Friday Five – 2/17/17

Friday Five – 2/2/17 – NJ Ergonomics Blog

The Friday Five is a set of five links that I have come across this week that pertain to ergonomics, occupational health, safety, human performance, or human factors.  For whatever reason, I found them interesting, but they are provided with minimal or no commentary and are not meant to be endorsement for a given product.

We are now about a month in to the new administration.  Tom Muskin at Safety and Health Magazine takes a look at what might be coming down the pike with changes at OSHA.  Two interesting points are that President Trump is the first president with experience as a business person dealing with OSHA and that we may see a shift from shaming the companies who are found to be in violation to a climate of trying to assist companies to not be in violation.  There are some interesting pros and cons to that shift.

It’s still winter time out but this research paper by Rameez Rameezdeen and Abbas Elmualin in the January 2017 issue of International Journal of Environmental Research and Public Health takes a look at construction site injuries during heat waves.  One of the interesting points is that new workers (less than 1 year in job) and workers over 55 years old have higher injury rates during heat waves.   This is a good time to start planning for the heat of summer and checking protocols for dealing with employee hydration and other heat related protocols.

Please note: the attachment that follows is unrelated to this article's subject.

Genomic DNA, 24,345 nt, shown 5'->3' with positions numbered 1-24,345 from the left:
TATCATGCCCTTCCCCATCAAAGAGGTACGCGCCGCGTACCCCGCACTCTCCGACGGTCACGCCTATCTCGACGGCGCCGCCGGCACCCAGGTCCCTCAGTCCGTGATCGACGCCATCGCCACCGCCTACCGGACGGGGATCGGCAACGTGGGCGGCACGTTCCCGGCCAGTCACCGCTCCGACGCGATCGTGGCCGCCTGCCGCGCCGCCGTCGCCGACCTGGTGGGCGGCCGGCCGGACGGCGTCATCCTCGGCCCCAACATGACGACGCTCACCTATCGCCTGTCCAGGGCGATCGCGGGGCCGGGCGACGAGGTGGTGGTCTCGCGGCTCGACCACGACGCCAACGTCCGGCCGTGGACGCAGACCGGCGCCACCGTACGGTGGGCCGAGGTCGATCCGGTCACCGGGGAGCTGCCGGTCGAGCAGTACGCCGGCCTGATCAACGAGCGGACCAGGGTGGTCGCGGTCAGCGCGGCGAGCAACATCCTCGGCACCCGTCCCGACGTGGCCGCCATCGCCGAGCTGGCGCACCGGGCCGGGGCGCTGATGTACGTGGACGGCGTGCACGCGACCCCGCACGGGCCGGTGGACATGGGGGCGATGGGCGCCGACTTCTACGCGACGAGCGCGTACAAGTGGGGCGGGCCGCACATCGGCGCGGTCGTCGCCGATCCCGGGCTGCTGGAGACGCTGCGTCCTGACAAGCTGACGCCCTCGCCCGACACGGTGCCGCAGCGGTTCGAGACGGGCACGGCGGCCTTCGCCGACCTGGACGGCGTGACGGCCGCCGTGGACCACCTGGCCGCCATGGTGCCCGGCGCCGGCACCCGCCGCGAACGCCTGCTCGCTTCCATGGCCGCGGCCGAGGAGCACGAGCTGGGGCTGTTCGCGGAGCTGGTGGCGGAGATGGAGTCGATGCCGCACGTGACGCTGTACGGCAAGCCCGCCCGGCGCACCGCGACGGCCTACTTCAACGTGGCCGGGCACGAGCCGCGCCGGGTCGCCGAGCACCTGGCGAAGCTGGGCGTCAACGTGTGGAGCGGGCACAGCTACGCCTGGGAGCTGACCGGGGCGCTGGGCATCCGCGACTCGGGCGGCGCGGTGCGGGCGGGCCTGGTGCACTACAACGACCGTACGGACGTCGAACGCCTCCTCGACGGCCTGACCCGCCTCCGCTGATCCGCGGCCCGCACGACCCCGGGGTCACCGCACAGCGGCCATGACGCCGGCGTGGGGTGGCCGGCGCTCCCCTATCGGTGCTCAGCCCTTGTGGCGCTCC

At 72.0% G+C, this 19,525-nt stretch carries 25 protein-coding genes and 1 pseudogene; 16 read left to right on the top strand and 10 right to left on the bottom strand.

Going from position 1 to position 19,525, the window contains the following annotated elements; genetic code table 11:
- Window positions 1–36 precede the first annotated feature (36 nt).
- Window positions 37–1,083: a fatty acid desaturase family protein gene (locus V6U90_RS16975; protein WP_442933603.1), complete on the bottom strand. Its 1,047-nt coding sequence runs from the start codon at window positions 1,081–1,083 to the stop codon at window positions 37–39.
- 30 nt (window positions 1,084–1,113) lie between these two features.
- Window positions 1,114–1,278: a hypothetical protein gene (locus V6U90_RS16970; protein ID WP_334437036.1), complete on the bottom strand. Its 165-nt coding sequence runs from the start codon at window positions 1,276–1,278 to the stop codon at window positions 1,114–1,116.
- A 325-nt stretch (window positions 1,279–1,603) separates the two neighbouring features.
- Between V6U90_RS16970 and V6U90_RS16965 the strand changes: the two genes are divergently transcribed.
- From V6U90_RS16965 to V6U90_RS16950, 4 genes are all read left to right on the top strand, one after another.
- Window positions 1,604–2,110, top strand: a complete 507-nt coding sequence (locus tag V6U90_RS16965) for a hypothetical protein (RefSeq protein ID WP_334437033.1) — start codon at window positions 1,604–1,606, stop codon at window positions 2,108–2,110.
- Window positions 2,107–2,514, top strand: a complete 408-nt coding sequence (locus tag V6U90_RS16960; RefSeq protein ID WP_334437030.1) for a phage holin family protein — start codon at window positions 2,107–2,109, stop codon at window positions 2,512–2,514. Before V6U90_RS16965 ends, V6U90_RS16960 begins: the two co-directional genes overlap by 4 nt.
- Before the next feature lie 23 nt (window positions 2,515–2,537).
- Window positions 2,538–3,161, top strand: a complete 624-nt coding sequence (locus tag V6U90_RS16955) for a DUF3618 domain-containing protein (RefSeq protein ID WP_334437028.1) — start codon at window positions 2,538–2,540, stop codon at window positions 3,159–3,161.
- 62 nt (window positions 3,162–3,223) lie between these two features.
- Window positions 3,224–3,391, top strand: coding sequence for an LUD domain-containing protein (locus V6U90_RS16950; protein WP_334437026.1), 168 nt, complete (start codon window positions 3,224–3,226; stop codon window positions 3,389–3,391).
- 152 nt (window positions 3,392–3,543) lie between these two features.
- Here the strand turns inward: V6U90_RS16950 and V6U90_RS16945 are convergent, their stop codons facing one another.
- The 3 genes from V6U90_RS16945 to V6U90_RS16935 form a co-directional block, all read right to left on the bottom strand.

As was mentioned in this week’s What Not To Do Wednesday, the military becomes a great place to learn lessons.  In addition to accident reviews, they do an amazing amount of research to understand current problems so that they are no longer problems in the future.  This paper by AM Kelley et al in the February 2017 issue of Aerospace Medicine and Human Performance looks at the issue of helicopter aircrews and back pain through the lens of age, gender, airframe, and more.  Only by looking at current complaints can we reduce future complaints.

This might make for one of the more interesting projects for an engineering lab.  Carolyn Summerich, PhD of Ohio State University looked at ergonomics issues affecting tattoo artists.  Not surprisingly, there are some potential musculoskeletal issues lurking in this industry.

In France, a 105 year old man not only set a record a one hour cycling record but also helped to prove that physical performance and ability can be improved at any age.  Dr. Veronique Billat and her colleagues at University of Evry-Val d’Essonne in France followed Robert Marchand’s performance and provided him with a workout program that he followed for two years (from age 103 to age 105).  In testing, they found his VO2 improved 13% and was comparable to that of a 50 year old.  This is something that is going to be revisited in the future on this site.

 

 

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